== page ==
Cannabis, known locally as ganja, originated as a remedial herb and gained prominence in ancient medicine for centuries. Despite its extensive history, for decades it has been classified as a dangerous drug in the eyes of international regulatory bodies and legislation.

This includes the United Nations (UN) and World Health Organization (WHO), where cannabis is characterised as a narcotic drug in the three major drug control conventions:

• The Single Convention on Narcotic Drugs of 1961

• The Convention on Psychotropic Substances of 1971

• The United Nations Convention against Illicit Traffic in Narcotic Drugs and Psychotropic Substances of 1988.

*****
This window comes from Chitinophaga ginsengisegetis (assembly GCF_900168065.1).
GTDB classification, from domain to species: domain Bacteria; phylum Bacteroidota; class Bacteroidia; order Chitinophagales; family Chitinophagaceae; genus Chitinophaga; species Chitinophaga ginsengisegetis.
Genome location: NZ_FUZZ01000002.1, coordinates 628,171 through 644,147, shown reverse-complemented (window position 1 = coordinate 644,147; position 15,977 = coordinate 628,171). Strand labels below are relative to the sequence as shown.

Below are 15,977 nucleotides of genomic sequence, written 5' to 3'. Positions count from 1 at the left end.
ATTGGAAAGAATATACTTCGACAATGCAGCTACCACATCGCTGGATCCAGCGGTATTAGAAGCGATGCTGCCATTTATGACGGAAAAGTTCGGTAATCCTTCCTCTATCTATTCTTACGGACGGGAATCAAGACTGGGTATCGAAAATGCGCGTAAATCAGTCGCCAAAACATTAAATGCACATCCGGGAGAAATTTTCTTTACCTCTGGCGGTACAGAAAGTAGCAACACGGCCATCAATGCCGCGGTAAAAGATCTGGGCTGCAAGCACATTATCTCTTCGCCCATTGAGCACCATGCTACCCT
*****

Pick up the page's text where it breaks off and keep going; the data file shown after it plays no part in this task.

Cannabis was also declared a Schedule 1 drug in 1970 under the US Controlled Substances Act, which classifies it as having no currently accepted medicinal use and a high potential for abuse. However, with advocacy for the plant at its highest, the legal statutes surrounding cannabis are undergoing major changes in favour of loosening restrictions…

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